Refugee COVID-19 protocol adherence and NGO staff perceptions: paternalism and power in humanitarian assistance
Journal of International Humanitarian Action volume 8, Article number: 10 (2023)
During the COVID-19 pandemic, humanitarian NGOs have instituted safety protocols intended to reduce the risk of spreading infection during services to refugees. But those protocols are not always followed, and how staff attribute refugee non-adherence reveals underlying power dynamics in humanitarian assistance which can shape how they approach improving adherence in order to enhance effective service provision to the refugees. Using the data from 1466 interviews conducted with 468 different NGO staff in Türkiye, Jordan, and Lebanon, this study exhibits how paternalistic rhetoric operated in humanitarianism during the initial stages of the pandemic. While staff attribute the non-adherence of refugees to essential refugee culture and sometimes “immoral” character, they attribute their own non-adherence to morally neutral situational factors. Some NGO staff even perceived the refugees as incapable of complying with the safety protocols without assistance. While the literature on paternalism focuses on North/South power dynamics between service providers and refugees, our data show that these dynamics also exist in South-South humanitarian interventions where both the service providers and the refugees are from the region and have similar cultural backgrounds.
In regions with large numbers of refugees, non-governmental organizations (NGOs) frequently provide a range of humanitarian assistance that is critical for the well-being of refugees. To provide services safely during the COVID-19 pandemic, those NGOs established certain safety protocols designed to mitigate the risk of spreading the SARS-CoV-2 virus, to which refugees and NGO staff alike are required to adhere. But when those COVID-19 safety protocols are not followed, how the staff at NGOs attribute refugee non-adherence and explain their own and their staff colleagues’ non-adherence reveals much about the power differentials between the service providers and the service receivers in the humanitarian sector. Scholars such as Barnett (2017) argue that the rhetoric of paternalism is adopted more often by the humanitarian workers coming from the West to provide services in the so-called Third World, but we argue that paternalism is enacted by humanitarian workers from the Global South as well. This reveals how power differentials are deeply embedded in humanitarian work and how “refugee-ness” is (re)constituted through humanitarian assistance.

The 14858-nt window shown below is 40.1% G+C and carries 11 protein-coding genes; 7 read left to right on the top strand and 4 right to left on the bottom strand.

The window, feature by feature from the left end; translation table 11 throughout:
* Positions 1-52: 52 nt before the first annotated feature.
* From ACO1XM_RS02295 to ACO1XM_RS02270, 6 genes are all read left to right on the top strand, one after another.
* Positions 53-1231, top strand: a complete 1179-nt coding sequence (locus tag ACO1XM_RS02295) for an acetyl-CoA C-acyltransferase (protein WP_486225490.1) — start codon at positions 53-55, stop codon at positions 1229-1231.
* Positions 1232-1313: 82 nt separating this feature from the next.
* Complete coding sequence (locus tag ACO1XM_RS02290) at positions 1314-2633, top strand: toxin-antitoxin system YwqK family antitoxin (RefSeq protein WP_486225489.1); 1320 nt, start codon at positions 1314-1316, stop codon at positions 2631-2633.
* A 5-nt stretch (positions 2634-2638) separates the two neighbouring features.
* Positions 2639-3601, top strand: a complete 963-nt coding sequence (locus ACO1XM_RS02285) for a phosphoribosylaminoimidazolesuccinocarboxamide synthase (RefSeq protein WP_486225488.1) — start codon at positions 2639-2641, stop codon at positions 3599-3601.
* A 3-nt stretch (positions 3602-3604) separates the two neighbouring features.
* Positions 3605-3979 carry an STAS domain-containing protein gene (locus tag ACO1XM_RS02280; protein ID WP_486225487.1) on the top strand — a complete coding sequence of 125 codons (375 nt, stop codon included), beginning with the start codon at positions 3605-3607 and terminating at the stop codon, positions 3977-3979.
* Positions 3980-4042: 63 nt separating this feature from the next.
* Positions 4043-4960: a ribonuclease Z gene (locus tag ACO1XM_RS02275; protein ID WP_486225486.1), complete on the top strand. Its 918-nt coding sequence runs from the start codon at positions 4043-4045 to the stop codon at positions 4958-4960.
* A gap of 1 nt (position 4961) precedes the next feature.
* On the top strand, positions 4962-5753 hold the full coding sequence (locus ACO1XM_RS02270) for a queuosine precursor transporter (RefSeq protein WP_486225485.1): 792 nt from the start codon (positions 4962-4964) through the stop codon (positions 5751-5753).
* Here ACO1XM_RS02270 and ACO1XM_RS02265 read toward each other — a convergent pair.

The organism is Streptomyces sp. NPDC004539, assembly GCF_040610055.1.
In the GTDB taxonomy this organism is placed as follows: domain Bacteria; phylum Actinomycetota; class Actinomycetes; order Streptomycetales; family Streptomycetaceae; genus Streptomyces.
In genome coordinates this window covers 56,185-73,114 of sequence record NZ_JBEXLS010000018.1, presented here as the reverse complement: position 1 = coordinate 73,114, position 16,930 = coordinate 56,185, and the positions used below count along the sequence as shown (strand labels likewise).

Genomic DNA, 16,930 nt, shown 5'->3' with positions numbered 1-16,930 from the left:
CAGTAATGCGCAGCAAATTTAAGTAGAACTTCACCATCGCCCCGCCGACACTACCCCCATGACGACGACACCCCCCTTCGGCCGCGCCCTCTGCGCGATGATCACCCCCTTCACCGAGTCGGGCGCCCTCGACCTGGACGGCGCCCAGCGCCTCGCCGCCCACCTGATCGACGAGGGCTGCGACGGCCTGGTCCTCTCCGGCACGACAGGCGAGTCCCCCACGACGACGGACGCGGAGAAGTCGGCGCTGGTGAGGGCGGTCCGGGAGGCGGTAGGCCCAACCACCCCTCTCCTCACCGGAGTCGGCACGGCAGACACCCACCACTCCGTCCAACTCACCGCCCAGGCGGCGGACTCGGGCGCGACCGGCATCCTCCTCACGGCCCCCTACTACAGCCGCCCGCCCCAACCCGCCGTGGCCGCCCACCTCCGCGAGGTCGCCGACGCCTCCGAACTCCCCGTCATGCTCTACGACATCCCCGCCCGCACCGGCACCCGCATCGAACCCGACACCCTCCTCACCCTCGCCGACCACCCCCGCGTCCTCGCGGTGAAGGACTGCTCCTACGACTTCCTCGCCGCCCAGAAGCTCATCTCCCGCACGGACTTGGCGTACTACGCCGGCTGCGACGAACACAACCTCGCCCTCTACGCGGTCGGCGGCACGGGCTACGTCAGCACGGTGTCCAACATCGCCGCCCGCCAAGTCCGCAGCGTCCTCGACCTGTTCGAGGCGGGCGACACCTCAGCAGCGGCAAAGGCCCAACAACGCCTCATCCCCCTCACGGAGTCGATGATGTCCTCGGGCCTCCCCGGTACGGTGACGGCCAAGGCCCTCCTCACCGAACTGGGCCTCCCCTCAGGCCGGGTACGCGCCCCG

This paper examines the attributions humanitarian staff make about refugees’ non-adherence to COVID-19 safety protocols in the Middle East where both the staff and the refugees are from the region and have similar cultural backgrounds. This paper is part of a larger study designed to assess the barriers to reducing the spread of COVID-19 during humanitarian assistance. We conducted a mixed-methods study with NGOs operating in Lebanon, Jordan, and Türkiye (three of the top refugee-hosting countries globally) between June and September 2020. In assessing barriers to better protocol adherence, we asked NGO staff what they saw as the most significant barriers, providing options for closed-ended and open-ended responses; in this paper, we analyze the open-ended responses. Many of the staff’s responses surprised us, while we expected staff to point to material limitations such as insufficient space or informational barriers like a lack of accurate knowledge, in the open-ended responses many staff attributed refugee non-adherence to aspects of refugees’ character or culture. Oftentimes, these attributions point out flaws in the characters or culture of the refugees that hindered their adherence to safety protocols.